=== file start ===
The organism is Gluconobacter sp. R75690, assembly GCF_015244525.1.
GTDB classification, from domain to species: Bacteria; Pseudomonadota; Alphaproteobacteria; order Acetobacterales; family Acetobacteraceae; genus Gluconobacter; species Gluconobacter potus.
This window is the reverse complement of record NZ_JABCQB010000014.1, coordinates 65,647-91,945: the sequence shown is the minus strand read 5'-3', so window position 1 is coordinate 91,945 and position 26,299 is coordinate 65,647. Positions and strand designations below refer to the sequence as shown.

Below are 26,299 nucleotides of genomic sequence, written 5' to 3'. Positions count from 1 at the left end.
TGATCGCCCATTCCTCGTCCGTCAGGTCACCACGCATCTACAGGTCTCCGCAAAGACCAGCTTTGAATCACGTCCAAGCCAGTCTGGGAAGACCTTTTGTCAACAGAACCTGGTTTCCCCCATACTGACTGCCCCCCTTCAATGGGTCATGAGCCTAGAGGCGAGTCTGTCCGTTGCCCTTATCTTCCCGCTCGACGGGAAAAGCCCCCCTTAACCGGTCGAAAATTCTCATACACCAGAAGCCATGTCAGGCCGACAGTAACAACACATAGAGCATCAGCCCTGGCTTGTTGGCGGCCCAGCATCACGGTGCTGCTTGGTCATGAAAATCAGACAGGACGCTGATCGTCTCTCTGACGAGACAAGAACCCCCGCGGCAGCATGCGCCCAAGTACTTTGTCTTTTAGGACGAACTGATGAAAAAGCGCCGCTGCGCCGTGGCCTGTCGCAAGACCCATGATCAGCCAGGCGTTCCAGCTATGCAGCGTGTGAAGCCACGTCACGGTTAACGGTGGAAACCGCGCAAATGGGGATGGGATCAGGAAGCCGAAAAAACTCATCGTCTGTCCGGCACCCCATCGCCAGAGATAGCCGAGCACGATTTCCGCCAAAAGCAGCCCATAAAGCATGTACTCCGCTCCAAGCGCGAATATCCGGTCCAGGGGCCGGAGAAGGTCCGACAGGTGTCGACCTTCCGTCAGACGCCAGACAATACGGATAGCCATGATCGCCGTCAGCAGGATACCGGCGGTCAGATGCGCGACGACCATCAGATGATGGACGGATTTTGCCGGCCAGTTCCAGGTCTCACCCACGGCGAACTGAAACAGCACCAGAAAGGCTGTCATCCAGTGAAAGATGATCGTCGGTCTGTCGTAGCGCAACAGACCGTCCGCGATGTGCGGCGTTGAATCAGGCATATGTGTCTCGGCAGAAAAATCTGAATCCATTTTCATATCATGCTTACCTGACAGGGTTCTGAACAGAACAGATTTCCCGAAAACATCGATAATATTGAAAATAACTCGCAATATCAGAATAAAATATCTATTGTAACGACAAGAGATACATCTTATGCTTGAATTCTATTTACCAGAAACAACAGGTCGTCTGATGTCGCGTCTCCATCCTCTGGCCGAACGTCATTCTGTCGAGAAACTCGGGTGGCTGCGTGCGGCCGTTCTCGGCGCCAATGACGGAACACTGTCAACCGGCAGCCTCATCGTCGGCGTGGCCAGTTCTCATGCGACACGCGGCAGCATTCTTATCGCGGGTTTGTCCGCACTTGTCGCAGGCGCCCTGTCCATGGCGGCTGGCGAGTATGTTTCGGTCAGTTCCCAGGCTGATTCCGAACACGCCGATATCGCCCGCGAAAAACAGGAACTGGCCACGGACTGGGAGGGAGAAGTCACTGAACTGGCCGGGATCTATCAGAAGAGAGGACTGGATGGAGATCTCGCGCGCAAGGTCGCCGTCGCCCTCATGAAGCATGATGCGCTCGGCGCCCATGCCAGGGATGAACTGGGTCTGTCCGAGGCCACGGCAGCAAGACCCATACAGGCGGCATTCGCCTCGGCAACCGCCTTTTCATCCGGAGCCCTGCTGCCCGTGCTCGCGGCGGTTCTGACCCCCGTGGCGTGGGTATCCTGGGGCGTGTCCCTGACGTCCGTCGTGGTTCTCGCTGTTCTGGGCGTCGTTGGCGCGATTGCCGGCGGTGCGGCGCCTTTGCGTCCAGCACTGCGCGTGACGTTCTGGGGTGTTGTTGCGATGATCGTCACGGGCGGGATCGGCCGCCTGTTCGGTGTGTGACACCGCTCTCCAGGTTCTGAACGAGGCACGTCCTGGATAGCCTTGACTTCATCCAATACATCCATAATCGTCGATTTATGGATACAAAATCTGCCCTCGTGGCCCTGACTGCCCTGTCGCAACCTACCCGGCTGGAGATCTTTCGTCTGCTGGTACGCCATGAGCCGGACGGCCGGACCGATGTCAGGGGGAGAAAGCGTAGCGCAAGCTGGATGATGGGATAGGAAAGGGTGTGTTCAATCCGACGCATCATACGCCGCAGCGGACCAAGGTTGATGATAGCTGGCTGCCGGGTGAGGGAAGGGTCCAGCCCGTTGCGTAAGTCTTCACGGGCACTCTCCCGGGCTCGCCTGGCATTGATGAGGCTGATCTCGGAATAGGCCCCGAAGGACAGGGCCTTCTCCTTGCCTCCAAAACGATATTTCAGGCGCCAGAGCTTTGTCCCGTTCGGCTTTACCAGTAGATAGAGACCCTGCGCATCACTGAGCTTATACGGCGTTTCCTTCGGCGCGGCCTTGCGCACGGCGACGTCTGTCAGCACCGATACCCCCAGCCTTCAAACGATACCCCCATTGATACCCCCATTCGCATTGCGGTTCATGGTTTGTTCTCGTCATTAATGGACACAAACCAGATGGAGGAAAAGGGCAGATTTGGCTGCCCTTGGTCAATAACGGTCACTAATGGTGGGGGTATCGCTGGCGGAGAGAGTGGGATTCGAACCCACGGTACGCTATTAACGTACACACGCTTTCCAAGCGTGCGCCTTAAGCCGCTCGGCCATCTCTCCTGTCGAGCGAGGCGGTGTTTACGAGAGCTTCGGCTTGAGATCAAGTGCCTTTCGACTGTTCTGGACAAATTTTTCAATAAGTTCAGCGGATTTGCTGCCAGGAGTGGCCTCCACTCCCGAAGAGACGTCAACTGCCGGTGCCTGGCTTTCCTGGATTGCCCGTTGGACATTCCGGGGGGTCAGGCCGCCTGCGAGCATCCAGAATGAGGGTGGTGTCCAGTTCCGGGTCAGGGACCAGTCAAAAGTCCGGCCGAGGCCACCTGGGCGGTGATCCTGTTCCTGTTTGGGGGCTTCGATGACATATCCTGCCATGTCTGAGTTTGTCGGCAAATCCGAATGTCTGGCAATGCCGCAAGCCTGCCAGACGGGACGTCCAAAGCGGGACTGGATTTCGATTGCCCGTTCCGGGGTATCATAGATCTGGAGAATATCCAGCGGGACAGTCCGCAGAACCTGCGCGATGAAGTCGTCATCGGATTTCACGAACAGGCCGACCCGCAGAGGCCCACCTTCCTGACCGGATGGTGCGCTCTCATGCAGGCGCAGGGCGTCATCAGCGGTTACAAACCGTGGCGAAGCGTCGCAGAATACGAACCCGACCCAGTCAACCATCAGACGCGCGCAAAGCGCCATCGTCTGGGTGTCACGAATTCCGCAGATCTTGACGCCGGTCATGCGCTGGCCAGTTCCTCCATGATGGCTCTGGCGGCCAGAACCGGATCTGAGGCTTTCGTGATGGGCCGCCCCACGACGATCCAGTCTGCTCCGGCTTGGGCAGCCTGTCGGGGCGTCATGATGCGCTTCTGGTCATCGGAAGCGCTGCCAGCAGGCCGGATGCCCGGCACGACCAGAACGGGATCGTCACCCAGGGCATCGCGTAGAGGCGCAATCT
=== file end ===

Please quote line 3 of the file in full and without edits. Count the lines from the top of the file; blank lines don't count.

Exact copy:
This window is the reverse complement of record NZ_JABCQB010000014.1, coordinates 65,647-91,945: the sequence shown is the minus strand read 5'-3', so window position 1 is coordinate 91,945 and position 26,299 is coordinate 65,647. Positions and strand designations below refer to the sequence as shown.